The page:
Why I Wrote Malcolm’s Story

Even though I’ve never had a rat as a pet, there’s a lot of me in this book. I often say that Malcolm began as a bedtime story for my then-first grader. But the truth is, I used him as a story “guinea pig” (pun intended!). I tested my ideas out on him to see what made him laugh or ask what happened next, then, while he slept, I’d head down to my laptop and write them down.

My first sketch of Malcolm . . . way back in 2008.
I often draw while I’m thinking of story ideas. This is my first sketch of Malcolm.

Because my kids are growing up in my own hometown, I also snuck in a few things that only we would know about. The city where it’s set is called “Clearwater,” which is the English translation of our town, Eau Claire. Our local pet store became the Pet Emporium. And McKenna School is based on our current school district administration building, which we would drive by on our way to the public library every week. (Before it was the administration building, it was a junior high school. I attended seventh grade summer band there before our new school was built; I’ll never forget walking up four flights of crumbling stairs to the dusty, cluttered top floor…sound familiar?)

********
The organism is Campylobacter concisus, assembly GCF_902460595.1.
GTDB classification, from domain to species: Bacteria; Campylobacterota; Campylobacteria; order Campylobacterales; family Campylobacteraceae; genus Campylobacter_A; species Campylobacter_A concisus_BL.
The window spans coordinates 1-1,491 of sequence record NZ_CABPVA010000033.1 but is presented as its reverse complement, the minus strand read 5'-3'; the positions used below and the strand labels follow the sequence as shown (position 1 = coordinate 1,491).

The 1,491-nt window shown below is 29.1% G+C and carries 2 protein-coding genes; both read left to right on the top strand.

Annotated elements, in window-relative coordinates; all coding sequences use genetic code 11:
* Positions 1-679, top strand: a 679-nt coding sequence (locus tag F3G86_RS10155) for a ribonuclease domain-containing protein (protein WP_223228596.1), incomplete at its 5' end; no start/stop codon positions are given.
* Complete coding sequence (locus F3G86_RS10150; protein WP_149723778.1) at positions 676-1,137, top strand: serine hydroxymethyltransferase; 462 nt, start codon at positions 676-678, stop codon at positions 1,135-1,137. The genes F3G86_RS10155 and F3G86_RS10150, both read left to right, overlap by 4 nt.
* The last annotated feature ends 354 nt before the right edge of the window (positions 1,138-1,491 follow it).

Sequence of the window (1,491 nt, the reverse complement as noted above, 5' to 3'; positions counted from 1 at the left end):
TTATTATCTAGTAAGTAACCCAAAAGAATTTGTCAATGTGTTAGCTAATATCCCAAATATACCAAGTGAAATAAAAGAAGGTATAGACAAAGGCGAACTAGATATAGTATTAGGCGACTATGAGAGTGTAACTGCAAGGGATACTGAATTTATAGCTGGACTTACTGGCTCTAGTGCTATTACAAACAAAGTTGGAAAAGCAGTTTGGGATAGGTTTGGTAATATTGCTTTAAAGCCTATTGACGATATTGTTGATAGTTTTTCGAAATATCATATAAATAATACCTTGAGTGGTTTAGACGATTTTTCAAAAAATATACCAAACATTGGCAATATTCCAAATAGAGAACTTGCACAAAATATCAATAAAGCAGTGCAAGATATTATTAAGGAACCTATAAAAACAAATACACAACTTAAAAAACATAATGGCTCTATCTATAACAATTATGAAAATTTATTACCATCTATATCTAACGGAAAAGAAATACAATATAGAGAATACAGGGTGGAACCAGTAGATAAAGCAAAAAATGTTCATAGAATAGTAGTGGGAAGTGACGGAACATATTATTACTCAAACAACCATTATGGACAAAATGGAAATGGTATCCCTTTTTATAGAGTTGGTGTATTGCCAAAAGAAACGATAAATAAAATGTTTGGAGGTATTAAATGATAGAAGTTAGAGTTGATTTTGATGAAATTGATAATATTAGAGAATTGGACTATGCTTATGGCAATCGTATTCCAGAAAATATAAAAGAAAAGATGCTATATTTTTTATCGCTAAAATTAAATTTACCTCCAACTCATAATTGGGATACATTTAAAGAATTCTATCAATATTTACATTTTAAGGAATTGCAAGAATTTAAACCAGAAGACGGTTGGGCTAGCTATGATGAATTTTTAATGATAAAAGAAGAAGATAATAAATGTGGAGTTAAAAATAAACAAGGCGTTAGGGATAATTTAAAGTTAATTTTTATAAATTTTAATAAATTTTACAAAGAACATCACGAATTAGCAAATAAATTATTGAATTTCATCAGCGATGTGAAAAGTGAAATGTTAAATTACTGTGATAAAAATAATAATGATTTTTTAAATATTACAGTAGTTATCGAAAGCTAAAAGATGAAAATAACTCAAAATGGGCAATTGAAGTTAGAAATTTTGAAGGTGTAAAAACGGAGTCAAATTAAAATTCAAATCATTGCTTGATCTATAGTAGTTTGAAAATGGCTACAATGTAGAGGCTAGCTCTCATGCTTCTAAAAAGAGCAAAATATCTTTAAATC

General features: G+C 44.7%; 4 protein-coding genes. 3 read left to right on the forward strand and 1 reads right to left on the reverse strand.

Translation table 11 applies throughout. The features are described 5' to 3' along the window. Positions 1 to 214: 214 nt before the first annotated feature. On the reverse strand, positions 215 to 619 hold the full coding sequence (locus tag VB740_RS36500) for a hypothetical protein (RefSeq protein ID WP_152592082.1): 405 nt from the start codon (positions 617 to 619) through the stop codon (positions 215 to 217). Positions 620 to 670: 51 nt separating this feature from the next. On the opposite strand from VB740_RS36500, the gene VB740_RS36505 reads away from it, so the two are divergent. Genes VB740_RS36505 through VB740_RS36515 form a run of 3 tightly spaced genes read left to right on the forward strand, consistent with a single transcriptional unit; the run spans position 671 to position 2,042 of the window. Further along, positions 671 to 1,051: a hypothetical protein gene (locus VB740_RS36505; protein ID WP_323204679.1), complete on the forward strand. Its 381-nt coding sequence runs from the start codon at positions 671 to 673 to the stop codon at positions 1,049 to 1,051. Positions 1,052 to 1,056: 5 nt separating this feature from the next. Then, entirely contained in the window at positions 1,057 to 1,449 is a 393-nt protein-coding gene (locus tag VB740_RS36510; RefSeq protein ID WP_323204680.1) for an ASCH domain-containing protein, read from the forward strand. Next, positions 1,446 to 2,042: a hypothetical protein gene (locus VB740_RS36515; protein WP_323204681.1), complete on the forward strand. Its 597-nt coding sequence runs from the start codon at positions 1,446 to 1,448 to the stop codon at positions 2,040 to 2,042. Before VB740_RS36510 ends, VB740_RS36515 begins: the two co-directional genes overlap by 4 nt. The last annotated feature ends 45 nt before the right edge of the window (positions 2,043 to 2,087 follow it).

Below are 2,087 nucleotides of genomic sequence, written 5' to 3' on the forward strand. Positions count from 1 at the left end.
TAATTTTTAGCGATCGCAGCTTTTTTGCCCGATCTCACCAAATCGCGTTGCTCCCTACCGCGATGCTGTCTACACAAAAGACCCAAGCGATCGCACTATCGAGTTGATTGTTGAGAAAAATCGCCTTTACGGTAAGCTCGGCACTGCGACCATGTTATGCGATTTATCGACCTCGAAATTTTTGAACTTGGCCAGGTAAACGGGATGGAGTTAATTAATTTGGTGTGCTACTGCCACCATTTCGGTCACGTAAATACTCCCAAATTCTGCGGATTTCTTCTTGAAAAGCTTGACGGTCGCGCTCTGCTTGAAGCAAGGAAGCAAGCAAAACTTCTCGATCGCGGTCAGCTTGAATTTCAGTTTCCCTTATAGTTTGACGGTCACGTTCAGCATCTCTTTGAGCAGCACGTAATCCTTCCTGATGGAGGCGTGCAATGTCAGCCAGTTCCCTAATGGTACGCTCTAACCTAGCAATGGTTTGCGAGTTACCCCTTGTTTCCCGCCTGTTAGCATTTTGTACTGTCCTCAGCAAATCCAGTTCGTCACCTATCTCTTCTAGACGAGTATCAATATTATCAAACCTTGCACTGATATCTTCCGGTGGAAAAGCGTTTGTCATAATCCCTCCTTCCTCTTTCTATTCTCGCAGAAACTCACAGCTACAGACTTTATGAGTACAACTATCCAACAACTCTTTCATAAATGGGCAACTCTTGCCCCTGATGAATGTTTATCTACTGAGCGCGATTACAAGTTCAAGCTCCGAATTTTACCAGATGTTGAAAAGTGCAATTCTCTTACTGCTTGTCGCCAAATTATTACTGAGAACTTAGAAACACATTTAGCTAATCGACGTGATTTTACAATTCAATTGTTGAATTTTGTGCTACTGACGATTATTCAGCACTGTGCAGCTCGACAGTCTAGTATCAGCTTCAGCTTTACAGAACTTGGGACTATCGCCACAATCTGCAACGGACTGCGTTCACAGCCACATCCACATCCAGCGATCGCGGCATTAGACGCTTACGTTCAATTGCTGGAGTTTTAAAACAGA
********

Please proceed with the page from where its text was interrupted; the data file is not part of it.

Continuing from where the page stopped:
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Central Junior High, now our district administration building; my inspiration for McKenna.
A sketch of "McKenna School."
A sketch I did of my McKenna School as I was thinking about the setting.
McKenna?
Inside the halls of Central.
The setting for Malcolm at Midnight
This was the high school before Central in Eau Claire. Why can’t schools look like this anymore?
The old high school in Duluth, MN. I was looking for an old school with a clock tower . . .
I needed a better tower, though! I found it in a visit to Duluth, MN. This is their old high school.

But the truth is, Malcolm really became a book due to a grant from the SCBWI. I had talked myself into abandoning Malcolm (who would want a story about a talking rat, written in the 2nd person, with FOOTNOTES??)–when it won a work-in-progress runner-up grant from SCBWI. It was just the boost of confidence I needed to pull out the story and finally finish it.

Of course, that was just the first draft. There were many, MANY more to follow!

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The first printout. I always print out my drafts, so I can read them all through in one sitting. I remember printing this and wondering how on earth I had written all that!
Revise
As I read through the printout, I make notes. Then I make a color-coded list of how I’m going to tackle the revision.
Revising
When revision go badly….the candy come out.
First pages of M@M
“First pages” of Malcolm at Midnight. This is one of the final drafts of Malcolm before it gets printed into a book.